Today is the last Sunday of the Church Year and the Sunday before our national Day of Thanksgiving. Thanksgiving is the best antidote to selfishness and the best prescription for selflessness and thus leads naturally to the First Sunday in Advent.
Melanie McDonagh in the November 1 issue of The British Spectator makes the profound observation that the “cult of mindfulness” is largely a cult of self. It may or may not bring peace, alleviate stress, even heal depression, but it is an isolated lonely cult in which the focus is on one’s inner self. She is correct that the idea of living in the moment is pure Buddhism, and like Buddhism, the idea encourages us to escape suffering rather than face it, wrestle with it, and create meaning from it.
I have found that Christianity and Judaism pull the believer out of himself. It is through being self-less not self-ish that we find peace, and indeed, it is an inner peace that we find. How does this strange contradiction work? It works because in prayer we are focusing on the God who made us, and yet who also lives within us. Without belief in this objectively real God, we are merely wallowing in our own selves. Christianity brings the believer into community with all sorts of folks unlike him or her, different in age, gender, race, class, interests. We rub shoulders, we share tea, we are solicitous of one another. Most of all, we worship God (not ourselves) together, sharing this common outward vision, as we act out and re-present the great liturgical drama of church or temple.
And so Christianity and Judaism urge the believer to look around and, yes, smell the roses and live in the minute, for every minute is a precious gift. But these religions do far more. They urge the believer to face and interact with the real world. We call this interaction love, brotherly love. It is the sacrifice of that precious minute given by God, for the minutes are numbered, in order to give that minute to another, a stranger, someone unlike us. We pray for others; we visit the sick, shut-in, and lonely; we support charities that support life in all its facets, joyful and sorrowful. The history of the West is the history of this urge to better our world, to care for our communities.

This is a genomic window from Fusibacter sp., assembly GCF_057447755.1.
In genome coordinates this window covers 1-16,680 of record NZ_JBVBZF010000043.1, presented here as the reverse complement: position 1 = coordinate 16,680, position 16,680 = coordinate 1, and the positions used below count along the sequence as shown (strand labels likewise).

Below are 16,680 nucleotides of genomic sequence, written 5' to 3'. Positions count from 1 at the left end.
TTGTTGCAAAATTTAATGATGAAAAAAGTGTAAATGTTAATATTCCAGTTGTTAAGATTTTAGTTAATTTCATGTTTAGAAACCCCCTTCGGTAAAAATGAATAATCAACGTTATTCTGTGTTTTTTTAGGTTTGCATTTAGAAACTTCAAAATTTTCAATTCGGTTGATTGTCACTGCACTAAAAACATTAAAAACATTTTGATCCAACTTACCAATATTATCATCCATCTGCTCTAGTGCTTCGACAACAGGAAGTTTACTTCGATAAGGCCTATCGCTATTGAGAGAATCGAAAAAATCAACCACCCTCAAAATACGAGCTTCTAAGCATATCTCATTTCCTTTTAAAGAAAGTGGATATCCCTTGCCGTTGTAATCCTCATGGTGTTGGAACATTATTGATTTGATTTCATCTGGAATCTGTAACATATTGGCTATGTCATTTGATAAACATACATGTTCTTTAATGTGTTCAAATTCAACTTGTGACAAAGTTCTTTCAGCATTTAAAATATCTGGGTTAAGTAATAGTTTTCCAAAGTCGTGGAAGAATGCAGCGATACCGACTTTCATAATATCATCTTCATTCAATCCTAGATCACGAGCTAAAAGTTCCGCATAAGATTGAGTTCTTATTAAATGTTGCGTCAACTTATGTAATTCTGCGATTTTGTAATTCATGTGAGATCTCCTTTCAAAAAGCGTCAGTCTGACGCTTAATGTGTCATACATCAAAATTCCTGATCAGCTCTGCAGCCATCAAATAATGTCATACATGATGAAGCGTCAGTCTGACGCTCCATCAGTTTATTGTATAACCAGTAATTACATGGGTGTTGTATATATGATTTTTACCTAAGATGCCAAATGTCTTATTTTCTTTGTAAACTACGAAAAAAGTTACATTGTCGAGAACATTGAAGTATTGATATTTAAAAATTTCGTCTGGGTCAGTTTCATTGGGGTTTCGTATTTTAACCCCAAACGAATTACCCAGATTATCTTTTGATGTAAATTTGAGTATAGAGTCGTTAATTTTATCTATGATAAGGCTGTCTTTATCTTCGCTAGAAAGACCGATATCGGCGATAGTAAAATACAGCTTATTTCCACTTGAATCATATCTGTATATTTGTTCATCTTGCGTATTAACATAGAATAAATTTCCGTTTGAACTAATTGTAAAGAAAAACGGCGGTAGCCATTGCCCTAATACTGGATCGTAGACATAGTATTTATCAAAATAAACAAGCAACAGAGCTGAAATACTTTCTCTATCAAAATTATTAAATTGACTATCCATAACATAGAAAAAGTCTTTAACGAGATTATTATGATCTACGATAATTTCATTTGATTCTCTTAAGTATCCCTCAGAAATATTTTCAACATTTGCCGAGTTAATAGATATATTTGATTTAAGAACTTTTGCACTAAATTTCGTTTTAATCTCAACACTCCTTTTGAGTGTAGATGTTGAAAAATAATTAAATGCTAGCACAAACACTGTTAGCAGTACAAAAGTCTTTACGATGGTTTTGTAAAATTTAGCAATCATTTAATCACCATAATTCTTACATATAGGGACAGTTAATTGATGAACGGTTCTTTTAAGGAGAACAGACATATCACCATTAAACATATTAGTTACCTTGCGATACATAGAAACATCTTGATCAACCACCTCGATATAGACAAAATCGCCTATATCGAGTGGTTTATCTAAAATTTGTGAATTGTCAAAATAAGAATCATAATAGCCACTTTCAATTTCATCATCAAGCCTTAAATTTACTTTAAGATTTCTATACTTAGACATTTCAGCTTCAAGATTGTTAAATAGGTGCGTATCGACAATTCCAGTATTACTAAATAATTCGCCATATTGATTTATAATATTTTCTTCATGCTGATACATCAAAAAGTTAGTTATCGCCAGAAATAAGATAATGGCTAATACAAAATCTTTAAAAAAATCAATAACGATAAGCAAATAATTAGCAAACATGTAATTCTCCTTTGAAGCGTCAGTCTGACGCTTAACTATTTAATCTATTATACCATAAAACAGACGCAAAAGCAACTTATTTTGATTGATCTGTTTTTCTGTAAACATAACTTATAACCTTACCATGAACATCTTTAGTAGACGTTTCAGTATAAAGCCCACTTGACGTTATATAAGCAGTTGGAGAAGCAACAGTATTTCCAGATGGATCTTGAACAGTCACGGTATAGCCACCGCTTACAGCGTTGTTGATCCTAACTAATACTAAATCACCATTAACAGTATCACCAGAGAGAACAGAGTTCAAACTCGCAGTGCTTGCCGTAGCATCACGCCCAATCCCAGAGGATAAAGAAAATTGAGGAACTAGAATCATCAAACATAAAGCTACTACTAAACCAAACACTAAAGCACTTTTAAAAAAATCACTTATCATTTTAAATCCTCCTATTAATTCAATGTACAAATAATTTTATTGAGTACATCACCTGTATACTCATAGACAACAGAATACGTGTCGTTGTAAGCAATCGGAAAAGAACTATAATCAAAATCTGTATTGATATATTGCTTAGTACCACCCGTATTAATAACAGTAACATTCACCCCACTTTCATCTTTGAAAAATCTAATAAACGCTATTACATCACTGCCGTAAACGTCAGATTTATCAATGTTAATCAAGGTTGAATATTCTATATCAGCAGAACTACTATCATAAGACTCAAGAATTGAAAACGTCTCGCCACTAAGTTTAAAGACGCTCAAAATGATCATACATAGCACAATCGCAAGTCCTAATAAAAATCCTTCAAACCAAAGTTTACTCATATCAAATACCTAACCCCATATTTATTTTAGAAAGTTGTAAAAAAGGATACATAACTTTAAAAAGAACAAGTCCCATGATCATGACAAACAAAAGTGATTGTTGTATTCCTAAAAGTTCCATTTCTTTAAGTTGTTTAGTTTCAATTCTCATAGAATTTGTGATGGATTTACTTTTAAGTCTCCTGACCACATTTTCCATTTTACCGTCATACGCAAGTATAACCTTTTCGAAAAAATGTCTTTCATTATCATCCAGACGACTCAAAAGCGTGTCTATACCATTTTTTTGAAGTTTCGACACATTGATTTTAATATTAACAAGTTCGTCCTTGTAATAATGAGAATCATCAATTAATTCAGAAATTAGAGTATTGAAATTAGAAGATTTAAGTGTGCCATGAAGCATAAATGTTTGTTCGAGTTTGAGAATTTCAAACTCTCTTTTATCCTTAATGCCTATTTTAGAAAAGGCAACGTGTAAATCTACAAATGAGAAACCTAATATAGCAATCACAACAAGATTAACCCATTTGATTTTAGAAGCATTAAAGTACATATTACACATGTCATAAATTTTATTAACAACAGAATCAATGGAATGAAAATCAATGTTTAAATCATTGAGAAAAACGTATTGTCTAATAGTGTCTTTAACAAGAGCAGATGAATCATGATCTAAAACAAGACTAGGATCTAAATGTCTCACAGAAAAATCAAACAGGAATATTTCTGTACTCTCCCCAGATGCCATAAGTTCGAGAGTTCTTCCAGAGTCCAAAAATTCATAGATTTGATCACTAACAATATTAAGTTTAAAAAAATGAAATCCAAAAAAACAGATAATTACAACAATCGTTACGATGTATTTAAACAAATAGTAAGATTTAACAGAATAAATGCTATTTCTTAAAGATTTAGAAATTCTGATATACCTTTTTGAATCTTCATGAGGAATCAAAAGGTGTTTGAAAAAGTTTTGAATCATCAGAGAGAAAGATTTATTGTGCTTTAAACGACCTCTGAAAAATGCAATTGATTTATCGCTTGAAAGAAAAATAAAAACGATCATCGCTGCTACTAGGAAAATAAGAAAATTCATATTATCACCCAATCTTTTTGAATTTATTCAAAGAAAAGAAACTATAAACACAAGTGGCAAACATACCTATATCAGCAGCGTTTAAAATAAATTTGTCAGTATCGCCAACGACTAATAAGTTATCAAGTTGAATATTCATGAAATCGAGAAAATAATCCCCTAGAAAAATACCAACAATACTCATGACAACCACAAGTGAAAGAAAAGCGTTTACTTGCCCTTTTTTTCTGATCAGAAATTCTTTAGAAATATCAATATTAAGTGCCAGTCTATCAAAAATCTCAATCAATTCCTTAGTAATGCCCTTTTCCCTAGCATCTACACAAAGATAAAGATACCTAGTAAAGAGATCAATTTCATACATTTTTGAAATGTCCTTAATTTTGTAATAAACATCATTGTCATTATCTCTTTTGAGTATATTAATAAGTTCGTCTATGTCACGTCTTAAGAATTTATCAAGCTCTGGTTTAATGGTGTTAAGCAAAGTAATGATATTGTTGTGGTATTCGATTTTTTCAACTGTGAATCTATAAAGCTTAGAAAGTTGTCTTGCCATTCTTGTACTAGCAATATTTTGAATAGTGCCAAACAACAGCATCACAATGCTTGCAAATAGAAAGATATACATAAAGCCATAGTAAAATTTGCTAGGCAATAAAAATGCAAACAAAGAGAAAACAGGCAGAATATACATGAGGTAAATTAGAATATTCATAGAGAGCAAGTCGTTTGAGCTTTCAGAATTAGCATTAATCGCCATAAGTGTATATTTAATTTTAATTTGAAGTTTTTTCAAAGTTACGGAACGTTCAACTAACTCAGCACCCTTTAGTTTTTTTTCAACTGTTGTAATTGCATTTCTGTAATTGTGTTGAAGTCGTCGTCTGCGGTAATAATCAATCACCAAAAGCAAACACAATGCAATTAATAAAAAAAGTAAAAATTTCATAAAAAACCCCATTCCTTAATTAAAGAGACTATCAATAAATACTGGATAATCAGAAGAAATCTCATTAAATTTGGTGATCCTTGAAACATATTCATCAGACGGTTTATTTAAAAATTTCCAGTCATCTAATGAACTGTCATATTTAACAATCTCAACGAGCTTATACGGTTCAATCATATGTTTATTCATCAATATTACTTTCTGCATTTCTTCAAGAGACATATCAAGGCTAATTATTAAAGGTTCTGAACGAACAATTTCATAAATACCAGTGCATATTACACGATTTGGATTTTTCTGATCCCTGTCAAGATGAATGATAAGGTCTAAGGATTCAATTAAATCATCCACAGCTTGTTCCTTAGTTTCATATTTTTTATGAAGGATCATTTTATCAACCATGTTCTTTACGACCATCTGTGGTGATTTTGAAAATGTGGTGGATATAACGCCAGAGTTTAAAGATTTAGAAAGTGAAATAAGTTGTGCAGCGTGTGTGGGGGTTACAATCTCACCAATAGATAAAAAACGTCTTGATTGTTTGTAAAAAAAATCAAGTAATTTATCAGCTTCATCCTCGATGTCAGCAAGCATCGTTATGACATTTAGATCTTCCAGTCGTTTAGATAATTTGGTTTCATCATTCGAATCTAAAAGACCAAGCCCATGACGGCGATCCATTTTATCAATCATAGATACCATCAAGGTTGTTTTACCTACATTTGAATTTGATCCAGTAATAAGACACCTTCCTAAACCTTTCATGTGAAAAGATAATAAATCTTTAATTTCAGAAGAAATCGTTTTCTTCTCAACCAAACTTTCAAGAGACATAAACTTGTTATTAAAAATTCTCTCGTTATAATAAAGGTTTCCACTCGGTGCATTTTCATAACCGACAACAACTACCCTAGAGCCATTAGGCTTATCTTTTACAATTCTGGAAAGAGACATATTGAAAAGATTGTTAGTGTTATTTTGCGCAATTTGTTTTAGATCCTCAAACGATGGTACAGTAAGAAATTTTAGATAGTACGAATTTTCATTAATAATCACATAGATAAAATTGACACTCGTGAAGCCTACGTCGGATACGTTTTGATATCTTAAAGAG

Within this urge, this still small voice directing us to love, lies judgment. Judgment is not popular today; we are told we must not point fingers. And yet if we do not see clearly the true nature of what is happening around us and within us, we cannot better the world, and we cannot better ourselves.
God has spoken to his creation through his chosen people over many centuries. He has clearly marked the path to glory. The path takes us outside of ourselves so that God can enter those same selves. By shedding “me,” I miraculously find “me.”
One of the ways God has shown us how to do this is through simple thankfulness. The psalms are full of thanksgiving to God. To pray the psalms is to leave no room for depression. To offer oneself up is to know joy. It’s as simple as that. The Lord’s Prayer opens with praise that pulls us heavenward: Our Father, hallowed be thy name, thy kingdom come… Thanksgiving lives inside every word of praise.
And so this Thanksgiving Day, I look around me at my world, my nation, my community, my own heart. I try to see honestly, and I see generations of children raised in the cult of mindfulness. I see them highly mindful of their self-esteem, prone to take offense, demanding and self-righteous. They have lost themselves in themselves, as though whirling downwards, pulled into a vortex where depression imprisons them.
But on this Sunday before Advent and before Thanksgiving, I also look around me and see churches and temples where true thanksgiving is offered to a very real and loving Creator. I see voices raised together, not always in tune, singing thanksgiving and praise. I see love weaving among these communities of true believers who thank, not the stars, but the living and Almighty God for their very breath. I see islands of faith that show us how to be free from ourselves, not enslaved by ourselves. We do this by giving thanks to God for life, liberty, and the pursuit of happiness.
Today is called in our Anglican tradition “Stir-up Sunday,” named after Thomas Cranmer’s powerful Collect, the collecting or gathering prayer for this day, written in the sixteenth century:
“Stir up, we beseech thee, O Lord, the wills of thy faithful people; that they, plenteously bringing forth the fruit of good works, may by thee be plenteously rewarded; through Jesus Christ our Lord. Amen.”
This is one of the many prayers that have formed the Western tradition. In this prayer we are called to act, to care for those around us, and through the caring itself we are interiorly rewarded. We will be changed.
And so, we look to the season of Advent, the four weeks that proclaim the advent of God becoming man, the Incarnation, the Christ child born in a stable. How do we prepare ourselves for this great coming? We give thanks, and in the giving thanks we receive God, we know joy. It is his chosen path. The way is clear.